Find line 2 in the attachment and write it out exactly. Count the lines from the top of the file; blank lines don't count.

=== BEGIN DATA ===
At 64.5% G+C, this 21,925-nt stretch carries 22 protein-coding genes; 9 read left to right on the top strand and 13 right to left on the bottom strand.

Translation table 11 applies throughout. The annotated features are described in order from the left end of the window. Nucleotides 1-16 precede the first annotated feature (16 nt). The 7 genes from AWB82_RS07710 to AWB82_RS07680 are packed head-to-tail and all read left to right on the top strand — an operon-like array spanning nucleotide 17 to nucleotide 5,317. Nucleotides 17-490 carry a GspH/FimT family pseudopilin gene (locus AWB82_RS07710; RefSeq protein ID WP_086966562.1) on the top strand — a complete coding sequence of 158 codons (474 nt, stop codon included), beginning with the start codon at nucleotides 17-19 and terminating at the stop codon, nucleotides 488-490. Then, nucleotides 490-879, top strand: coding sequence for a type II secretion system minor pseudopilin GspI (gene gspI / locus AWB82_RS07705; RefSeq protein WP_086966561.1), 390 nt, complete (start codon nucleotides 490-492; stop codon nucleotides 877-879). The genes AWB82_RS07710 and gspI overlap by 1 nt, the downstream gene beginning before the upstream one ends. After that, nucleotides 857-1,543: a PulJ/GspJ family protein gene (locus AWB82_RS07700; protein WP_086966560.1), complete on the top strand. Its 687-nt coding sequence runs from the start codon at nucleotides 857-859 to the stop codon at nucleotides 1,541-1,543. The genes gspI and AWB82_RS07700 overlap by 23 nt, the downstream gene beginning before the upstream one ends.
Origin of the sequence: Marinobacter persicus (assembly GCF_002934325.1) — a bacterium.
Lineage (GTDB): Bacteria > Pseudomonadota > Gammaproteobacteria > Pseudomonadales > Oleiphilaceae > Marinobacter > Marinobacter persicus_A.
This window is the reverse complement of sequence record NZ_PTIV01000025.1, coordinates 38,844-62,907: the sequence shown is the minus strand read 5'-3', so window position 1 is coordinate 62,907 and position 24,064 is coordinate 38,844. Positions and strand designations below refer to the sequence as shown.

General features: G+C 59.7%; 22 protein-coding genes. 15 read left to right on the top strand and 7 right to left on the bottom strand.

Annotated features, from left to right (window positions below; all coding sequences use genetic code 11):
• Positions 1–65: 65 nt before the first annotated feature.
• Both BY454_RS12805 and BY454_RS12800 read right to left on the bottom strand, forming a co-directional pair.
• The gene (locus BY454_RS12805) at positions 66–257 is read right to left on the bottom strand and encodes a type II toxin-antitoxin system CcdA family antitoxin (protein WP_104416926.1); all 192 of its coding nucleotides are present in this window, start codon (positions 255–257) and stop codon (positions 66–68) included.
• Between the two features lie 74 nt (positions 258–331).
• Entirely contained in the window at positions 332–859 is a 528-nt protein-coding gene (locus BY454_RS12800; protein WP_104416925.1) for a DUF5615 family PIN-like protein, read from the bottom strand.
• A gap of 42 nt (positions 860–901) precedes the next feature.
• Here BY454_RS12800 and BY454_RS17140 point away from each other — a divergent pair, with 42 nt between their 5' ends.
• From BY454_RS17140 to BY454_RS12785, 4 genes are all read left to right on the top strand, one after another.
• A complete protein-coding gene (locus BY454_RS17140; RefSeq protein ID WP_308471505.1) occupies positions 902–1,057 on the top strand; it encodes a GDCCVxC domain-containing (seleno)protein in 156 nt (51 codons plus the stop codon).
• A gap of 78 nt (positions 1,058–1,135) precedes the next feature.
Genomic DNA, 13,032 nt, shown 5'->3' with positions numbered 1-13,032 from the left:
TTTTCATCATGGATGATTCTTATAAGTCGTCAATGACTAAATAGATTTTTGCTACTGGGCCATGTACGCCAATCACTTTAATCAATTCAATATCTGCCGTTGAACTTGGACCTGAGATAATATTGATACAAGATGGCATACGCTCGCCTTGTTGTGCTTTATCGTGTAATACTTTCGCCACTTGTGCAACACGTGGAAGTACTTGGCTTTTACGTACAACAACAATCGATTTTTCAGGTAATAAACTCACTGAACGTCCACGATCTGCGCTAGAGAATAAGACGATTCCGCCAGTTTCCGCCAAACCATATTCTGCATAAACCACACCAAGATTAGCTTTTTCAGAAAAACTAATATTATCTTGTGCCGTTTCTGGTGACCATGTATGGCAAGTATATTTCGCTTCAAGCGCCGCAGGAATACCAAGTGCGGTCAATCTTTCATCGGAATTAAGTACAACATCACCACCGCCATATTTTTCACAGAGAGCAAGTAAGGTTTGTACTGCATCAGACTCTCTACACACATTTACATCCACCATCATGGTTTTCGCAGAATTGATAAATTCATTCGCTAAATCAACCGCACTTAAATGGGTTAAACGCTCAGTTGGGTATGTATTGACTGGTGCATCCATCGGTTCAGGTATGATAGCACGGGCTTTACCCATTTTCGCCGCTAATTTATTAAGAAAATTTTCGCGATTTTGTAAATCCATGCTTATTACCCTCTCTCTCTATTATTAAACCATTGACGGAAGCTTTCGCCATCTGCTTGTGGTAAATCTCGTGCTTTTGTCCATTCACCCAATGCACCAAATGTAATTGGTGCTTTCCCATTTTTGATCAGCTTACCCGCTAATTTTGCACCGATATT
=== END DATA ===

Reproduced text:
Translation table 11 applies throughout. The annotated features are described in order from the left end of the window. Nucleotides 1-16 precede the first annotated feature (16 nt). The 7 genes from AWB82_RS07710 to AWB82_RS07680 are packed head-to-tail and all read left to right on the top strand — an operon-like array spanning nucleotide 17 to nucleotide 5,317. Nucleotides 17-490 carry a GspH/FimT family pseudopilin gene (locus AWB82_RS07710; RefSeq protein ID WP_086966562.1) on the top strand — a complete coding sequence of 158 codons (474 nt, stop codon included), beginning with the start codon at nucleotides 17-19 and terminating at the stop codon, nucleotides 488-490. Then, nucleotides 490-879, top strand: coding sequence for a type II secretion system minor pseudopilin GspI (gene gspI / locus AWB82_RS07705; RefSeq protein WP_086966561.1), 390 nt, complete (start codon nucleotides 490-492; stop codon nucleotides 877-879). The genes AWB82_RS07710 and gspI overlap by 1 nt, the downstream gene beginning before the upstream one ends. After that, nucleotides 857-1,543: a PulJ/GspJ family protein gene (locus AWB82_RS07700; protein WP_086966560.1), complete on the top strand. Its 687-nt coding sequence runs from the start codon at nucleotides 857-859 to the stop codon at nucleotides 1,541-1,543. The genes gspI and AWB82_RS07700 overlap by 23 nt, the downstream gene beginning before the upstream one ends.